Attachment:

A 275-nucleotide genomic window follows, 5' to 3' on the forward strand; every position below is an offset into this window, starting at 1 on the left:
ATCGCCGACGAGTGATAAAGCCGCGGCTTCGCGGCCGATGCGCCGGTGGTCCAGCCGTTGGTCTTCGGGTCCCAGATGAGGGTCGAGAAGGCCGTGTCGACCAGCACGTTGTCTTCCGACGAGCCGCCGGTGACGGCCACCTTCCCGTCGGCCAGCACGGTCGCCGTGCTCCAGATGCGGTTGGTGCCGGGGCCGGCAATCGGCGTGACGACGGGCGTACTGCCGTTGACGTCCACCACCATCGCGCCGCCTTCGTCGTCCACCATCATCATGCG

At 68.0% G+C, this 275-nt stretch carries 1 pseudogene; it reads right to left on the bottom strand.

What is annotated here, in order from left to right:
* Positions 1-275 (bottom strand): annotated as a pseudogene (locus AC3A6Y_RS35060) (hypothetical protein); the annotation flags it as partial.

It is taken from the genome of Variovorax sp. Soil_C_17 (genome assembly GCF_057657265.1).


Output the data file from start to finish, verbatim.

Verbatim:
A 275-nucleotide genomic window follows, 5' to 3' on the forward strand; every position below is an offset into this window, starting at 1 on the left:
ATCGCCGACGAGTGATAAAGCCGCGGCTTCGCGGCCGATGCGCCGGTGGTCCAGCCGTTGGTCTTCGGGTCCCAGATGAGGGTCGAGAAGGCCGTGTCGACCAGCACGTTGTCTTCCGACGAGCCGCCGGTGACGGCCACCTTCCCGTCGGCCAGCACGGTCGCCGTGCTCCAGATGCGGTTGGTGCCGGGGCCGGCAATCGGCGTGACGACGGGCGTACTGCCGTTGACGTCCACCACCATCGCGCCGCCTTCGTCGTCCACCATCATCATGCG

At 68.0% G+C, this 275-nt stretch carries 1 pseudogene; it reads right to left on the bottom strand.

What is annotated here, in order from left to right:
* Positions 1-275 (bottom strand): annotated as a pseudogene (locus AC3A6Y_RS35060) (hypothetical protein); the annotation flags it as partial.

It is taken from the genome of Variovorax sp. Soil_C_17 (genome assembly GCF_057657265.1).